Threshold Concepts: Unstuffing the Geoscience Curriculum
This paper will discuss current thinking on threshold concepts as presented in the literature, and as debated and discussed at the recent 2nd Biennial Threshold Concepts conference in Kingston, Ontario. At present, threshold concepts in the geosciences are largely undefined. As geoscientists we may have some ideas about what we think they might or should be, but are we, as experts with considerable knowledge and experience, really best placed to identify the concepts that are so fundamental to student learning? Or are threshold concepts better identified through their emergence from naturalistic enquiry with students and faculty alike?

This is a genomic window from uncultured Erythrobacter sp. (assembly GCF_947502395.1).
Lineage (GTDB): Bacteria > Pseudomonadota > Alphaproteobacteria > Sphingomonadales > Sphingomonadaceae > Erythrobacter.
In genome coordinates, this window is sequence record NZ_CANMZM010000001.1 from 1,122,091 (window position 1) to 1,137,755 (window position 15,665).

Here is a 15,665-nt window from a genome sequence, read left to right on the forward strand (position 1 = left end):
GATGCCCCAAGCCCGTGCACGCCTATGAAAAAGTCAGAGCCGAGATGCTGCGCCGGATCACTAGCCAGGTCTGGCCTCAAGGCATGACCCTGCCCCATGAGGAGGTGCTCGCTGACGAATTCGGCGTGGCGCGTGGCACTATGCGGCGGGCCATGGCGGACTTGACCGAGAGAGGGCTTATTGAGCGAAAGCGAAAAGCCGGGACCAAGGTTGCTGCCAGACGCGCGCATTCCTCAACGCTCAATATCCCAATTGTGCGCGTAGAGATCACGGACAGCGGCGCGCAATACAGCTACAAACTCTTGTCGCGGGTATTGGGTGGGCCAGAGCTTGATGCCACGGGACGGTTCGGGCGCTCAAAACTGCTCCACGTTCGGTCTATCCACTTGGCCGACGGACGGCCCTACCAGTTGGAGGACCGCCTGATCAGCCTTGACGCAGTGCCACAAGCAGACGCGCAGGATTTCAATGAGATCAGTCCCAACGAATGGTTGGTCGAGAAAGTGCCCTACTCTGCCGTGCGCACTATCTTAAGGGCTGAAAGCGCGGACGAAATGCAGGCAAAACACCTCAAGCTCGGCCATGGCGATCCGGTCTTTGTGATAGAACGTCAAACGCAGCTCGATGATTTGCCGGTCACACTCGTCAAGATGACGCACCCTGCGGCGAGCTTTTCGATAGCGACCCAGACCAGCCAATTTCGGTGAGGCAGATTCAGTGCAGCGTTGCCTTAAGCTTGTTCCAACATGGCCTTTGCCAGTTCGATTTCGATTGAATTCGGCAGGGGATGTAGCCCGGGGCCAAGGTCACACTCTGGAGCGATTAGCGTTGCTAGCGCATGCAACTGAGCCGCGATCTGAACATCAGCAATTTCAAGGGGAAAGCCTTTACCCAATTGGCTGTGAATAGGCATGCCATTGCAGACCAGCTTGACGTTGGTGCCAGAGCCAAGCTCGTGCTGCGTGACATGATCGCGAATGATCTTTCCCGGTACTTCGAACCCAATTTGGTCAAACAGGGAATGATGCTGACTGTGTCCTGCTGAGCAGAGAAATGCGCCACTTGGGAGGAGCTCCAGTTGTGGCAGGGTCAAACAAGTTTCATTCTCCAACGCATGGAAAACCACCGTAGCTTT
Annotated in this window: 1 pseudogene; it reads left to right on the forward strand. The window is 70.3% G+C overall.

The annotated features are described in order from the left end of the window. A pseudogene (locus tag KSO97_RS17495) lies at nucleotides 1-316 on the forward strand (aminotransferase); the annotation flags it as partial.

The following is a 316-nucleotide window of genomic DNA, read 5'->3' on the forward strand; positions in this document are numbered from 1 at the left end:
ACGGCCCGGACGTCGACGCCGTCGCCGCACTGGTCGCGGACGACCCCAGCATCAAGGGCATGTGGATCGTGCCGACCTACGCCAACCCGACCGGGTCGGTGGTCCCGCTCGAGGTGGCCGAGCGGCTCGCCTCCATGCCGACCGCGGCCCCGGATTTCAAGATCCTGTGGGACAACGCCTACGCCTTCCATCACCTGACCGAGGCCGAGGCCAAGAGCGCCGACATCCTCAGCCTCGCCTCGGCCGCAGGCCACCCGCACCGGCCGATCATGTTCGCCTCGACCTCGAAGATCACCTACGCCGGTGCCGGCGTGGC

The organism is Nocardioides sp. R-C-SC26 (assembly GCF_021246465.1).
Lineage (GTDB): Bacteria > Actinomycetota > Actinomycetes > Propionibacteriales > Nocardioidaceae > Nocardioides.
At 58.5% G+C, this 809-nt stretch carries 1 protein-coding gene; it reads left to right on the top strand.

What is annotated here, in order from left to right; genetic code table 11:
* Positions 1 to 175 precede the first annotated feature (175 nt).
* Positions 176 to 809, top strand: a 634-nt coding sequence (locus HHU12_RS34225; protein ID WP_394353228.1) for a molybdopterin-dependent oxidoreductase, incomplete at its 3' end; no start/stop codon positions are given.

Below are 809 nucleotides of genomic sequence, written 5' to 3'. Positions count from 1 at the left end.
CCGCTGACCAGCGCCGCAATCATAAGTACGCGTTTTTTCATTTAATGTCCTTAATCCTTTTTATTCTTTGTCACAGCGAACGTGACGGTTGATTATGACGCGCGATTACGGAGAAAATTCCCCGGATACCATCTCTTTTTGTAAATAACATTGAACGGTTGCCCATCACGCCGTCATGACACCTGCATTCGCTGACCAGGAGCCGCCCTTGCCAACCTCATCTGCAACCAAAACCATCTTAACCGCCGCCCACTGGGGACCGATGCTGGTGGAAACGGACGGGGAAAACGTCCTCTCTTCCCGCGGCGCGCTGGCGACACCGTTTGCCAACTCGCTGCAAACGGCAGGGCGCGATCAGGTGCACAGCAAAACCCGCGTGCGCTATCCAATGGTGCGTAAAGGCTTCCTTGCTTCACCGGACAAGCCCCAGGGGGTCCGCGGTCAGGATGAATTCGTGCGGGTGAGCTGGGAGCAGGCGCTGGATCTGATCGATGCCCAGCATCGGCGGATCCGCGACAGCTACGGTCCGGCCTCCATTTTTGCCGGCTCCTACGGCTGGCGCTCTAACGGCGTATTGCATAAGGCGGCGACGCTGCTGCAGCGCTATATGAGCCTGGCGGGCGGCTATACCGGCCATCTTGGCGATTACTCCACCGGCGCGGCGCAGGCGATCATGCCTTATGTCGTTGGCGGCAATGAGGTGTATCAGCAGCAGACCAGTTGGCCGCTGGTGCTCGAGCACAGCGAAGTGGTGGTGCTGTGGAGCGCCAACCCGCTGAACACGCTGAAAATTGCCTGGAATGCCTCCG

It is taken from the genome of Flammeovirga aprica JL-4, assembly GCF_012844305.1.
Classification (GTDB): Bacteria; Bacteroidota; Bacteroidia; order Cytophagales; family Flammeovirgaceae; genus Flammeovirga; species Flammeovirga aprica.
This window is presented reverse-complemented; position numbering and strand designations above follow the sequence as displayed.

The debate around threshold concepts is widening as educators and practitioners seek ways to decrease curriculum content and increase conceptual understanding. Threshold concepts are emerging as a mechanism by which curricula can become unstuffed', and a powerful and innovative means of gaining insight into students' conceptual understandings. The relationship between alternative conceptions and threshold concepts needs further exploration, but once established could help to identify effective means of confronting deeply entrenched alternative concepts. Engaging in dialogue and working collaboratively will enable the international geoscience education community to realise the potential that threshold concepts have to offer.